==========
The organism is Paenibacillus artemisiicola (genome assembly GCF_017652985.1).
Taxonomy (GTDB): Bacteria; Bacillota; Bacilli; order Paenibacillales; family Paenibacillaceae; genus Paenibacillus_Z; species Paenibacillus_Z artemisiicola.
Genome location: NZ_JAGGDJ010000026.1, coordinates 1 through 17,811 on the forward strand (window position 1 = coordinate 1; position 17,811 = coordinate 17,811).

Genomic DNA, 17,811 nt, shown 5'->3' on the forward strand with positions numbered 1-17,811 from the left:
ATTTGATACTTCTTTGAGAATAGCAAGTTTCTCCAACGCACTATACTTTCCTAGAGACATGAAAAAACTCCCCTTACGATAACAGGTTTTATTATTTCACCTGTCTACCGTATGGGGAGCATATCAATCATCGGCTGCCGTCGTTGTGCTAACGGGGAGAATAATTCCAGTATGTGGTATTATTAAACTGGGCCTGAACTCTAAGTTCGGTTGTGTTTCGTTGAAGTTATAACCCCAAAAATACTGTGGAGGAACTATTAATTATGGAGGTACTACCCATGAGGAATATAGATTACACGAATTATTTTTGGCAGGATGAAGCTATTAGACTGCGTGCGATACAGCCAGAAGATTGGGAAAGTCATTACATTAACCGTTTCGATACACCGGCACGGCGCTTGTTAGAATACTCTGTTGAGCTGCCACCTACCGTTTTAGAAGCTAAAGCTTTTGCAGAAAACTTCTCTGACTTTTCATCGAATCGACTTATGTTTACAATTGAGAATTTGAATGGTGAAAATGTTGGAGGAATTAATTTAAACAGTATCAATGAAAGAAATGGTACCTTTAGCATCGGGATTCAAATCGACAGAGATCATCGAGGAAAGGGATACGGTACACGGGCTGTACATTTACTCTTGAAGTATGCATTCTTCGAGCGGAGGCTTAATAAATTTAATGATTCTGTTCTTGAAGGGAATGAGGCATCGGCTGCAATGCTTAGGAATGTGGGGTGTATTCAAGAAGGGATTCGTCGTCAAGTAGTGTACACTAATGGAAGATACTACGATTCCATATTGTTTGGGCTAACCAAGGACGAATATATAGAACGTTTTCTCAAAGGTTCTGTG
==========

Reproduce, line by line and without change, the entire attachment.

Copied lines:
The organism is Paenibacillus artemisiicola (genome assembly GCF_017652985.1).
Taxonomy (GTDB): Bacteria; Bacillota; Bacilli; order Paenibacillales; family Paenibacillaceae; genus Paenibacillus_Z; species Paenibacillus_Z artemisiicola.
Genome location: NZ_JAGGDJ010000026.1, coordinates 1 through 17,811 on the forward strand (window position 1 = coordinate 1; position 17,811 = coordinate 17,811).

Genomic DNA, 17,811 nt, shown 5'->3' on the forward strand with positions numbered 1-17,811 from the left:
ATTTGATACTTCTTTGAGAATAGCAAGTTTCTCCAACGCACTATACTTTCCTAGAGACATGAAAAAACTCCCCTTACGATAACAGGTTTTATTATTTCACCTGTCTACCGTATGGGGAGCATATCAATCATCGGCTGCCGTCGTTGTGCTAACGGGGAGAATAATTCCAGTATGTGGTATTATTAAACTGGGCCTGAACTCTAAGTTCGGTTGTGTTTCGTTGAAGTTATAACCCCAAAAATACTGTGGAGGAACTATTAATTATGGAGGTACTACCCATGAGGAATATAGATTACACGAATTATTTTTGGCAGGATGAAGCTATTAGACTGCGTGCGATACAGCCAGAAGATTGGGAAAGTCATTACATTAACCGTTTCGATACACCGGCACGGCGCTTGTTAGAATACTCTGTTGAGCTGCCACCTACCGTTTTAGAAGCTAAAGCTTTTGCAGAAAACTTCTCTGACTTTTCATCGAATCGACTTATGTTTACAATTGAGAATTTGAATGGTGAAAATGTTGGAGGAATTAATTTAAACAGTATCAATGAAAGAAATGGTACCTTTAGCATCGGGATTCAAATCGACAGAGATCATCGAGGAAAGGGATACGGTACACGGGCTGTACATTTACTCTTGAAGTATGCATTCTTCGAGCGGAGGCTTAATAAATTTAATGATTCTGTTCTTGAAGGGAATGAGGCATCGGCTGCAATGCTTAGGAATGTGGGGTGTATTCAAGAAGGGATTCGTCGTCAAGTAGTGTACACTAATGGAAGATACTACGATTCCATATTGTTTGGGCTAACCAAGGACGAATATATAGAACGTTTTCTCAAAGGTTCTGTG